• Kimberley Schofield
    Hi Team!

    Has anyone implemented a successful programme for reduction of manual handling injuries? Provention and their First Move trainers have caught my eye. Has anyone had any experience with using them? Any other tidbits of information, signposts to research, suggestions etc, are all welcome. I'm keen to do a deep dive into this, (that of course involves our trades), and establish an effective programme that makes a real difference to our workers.

    Thanks in advance! :smile:
  • Peter Bateman
    @Philip Aldridge The results of this survey could be of interest here?
  • Philip Aldridge
    Hi Kimberley,
    If you wish to email me directly we can discuss
  • Stephen Small
    Hi Kimberley
    we use the Provention First Move programme.
    Feedback from our staff has been overwhelmingly positive, and we have seen a 93% reduction in injuries over the last five years.
    We liked how the programme was tailored to what our tasks were (and the underlying context), rather than a generic course.

  • Nicky Primrose
    Hi Kimberley,
    We engaged with Alison from Provention and she created two great little eLearning modules (Move Safe) for us using her techniques. We would highly recommend working with Provention - they will tailor things for your workplace. I'm happy to share what we have if you are interested.
    Nicky Primrose (Mitre 10)
  • MattD2
    signposts to researchKimberley Schofield
    What constitutes effective manual handling training? A systematic review
    A literature review paper of 53 research papers into the effectiveness of manual handling training.
    from the abstract's conclusion - "The evidence collected indicates that manual handling training is largely ineffective in reducing back pain and back injury. High priority should be given to developing and evaluating multidimensional interventions, incorporating exercise training to promote strength and flexibility, which are tailored to the industrial sector."
    However the paper does comment that a large proportion of the 53 research papers that were reviewed low of low quality, so got to take it with some salt.

    My thoughts are to first focus on where you can physically change how manual handling must be done, e.g. redesign of workspaces, provision of suitable tools, and/or reassessment of standard methods for tasks (breaking down more strenuous tasks into smaller sub-tasks). Although on that last one you've got to be careful - I don't know how true the anecdote is but one story of introducing 25kg bags for concrete drymix bags (compared to 40kg) actually had a negative effect as now it was possible to easily move 50kg at a time rather than the previous 40kg.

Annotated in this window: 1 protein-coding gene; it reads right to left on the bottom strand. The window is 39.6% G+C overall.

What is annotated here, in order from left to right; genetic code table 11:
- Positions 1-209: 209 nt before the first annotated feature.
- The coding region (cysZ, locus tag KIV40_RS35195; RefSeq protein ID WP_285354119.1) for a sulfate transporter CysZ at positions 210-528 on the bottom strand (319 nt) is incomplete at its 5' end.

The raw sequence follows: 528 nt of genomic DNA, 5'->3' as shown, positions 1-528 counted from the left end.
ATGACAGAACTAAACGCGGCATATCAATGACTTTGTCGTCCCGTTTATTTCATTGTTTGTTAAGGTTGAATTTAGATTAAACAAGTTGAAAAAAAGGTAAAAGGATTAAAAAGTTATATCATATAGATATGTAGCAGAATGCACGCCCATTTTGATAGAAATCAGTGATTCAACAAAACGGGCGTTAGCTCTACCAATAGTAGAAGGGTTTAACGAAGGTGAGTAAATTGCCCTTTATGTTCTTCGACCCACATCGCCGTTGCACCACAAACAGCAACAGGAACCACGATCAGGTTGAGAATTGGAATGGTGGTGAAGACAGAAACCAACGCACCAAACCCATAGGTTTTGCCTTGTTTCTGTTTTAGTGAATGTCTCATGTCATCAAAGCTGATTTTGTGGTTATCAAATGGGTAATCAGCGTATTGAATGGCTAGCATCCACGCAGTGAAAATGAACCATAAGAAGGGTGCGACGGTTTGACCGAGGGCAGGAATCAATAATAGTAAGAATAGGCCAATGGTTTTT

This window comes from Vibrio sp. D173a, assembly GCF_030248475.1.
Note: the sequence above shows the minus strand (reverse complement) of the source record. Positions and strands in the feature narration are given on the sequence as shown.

The focus on fitness for work by, as the paper indicates, providing strength and flexibility training might give more (long term) bang for the buck than training of "good lifting techniques" (but as expected of an academic paper this questions needs further research...). I wonder what staff reaction would be if workers where heavy manual handling was required were provided a gym on site (or gym membership) and "X hours of strength and flexibility training per week" was part of their job description - i.e. free gym membership and get paid to work out to build/maintain the fitness for work required for the jobs they are required to complete.
  • Sherralynne Smith

    I'm a trained First Move trainer (Provention) and cannot recommend this training highly enough. Alison is great to work with.

    Kind regards,
  • Sheri Greenwell
    When I worked at Ports of Auckland, we implemented a tailored injury prevention programme we called PortFit. It was designed to prevent manual handling injuries for stevedores, but it was widely embraced by all parts of the business.

    The programme was designed by Dr Keith Hammond, based on biomechanical principles. His LineFit programme for electrical linesmen won the Supreme Safety Award in 2011.

    Key principles of his approach include understanding the nature of work tasks and the stress they put on the body. After determining these, he develops a fitness training programme to strengthen key parts of the body - most notably core strength - and then aims to use the same equipment workers use to do their work to do their exercises in suitable area within the workplace, such as in a corner of a warehouse (Ports of Auckland was able to develop dedicated facilities in unused office space, and the CEO committed to buying gym equipment).

    Participants are required to commit to completing a 12-week programme, attending a minimum of 3x per week. Participants complete a set of assessments at the start and again at the end to assess progress - a fitness test, body measurements, photos, and a well-being questionnaire.

    At Ports of Auckland, there was so much interest and enthusiasm after the first programme that we also ran a maintenance programme alongside new intakes. We also experienced a lot of other benefits, including people making a lot more cross-functional connections, more cameraderie, improved communication, and more awareness and interest in general wellbeing initiatives, such as nutrition, healthy eating, fatigue, weight management, etc. We even found ourselves the subject of a TV3 news story at one point!
  • MattD2
    I wonder what staff reaction would be if...MattD2
    well I guess I got an answer to my question!
  • Steffan St Clair-Newman
    Interested in this topic as well, will look at the options suggested and see if they would suit our needs.:grin:
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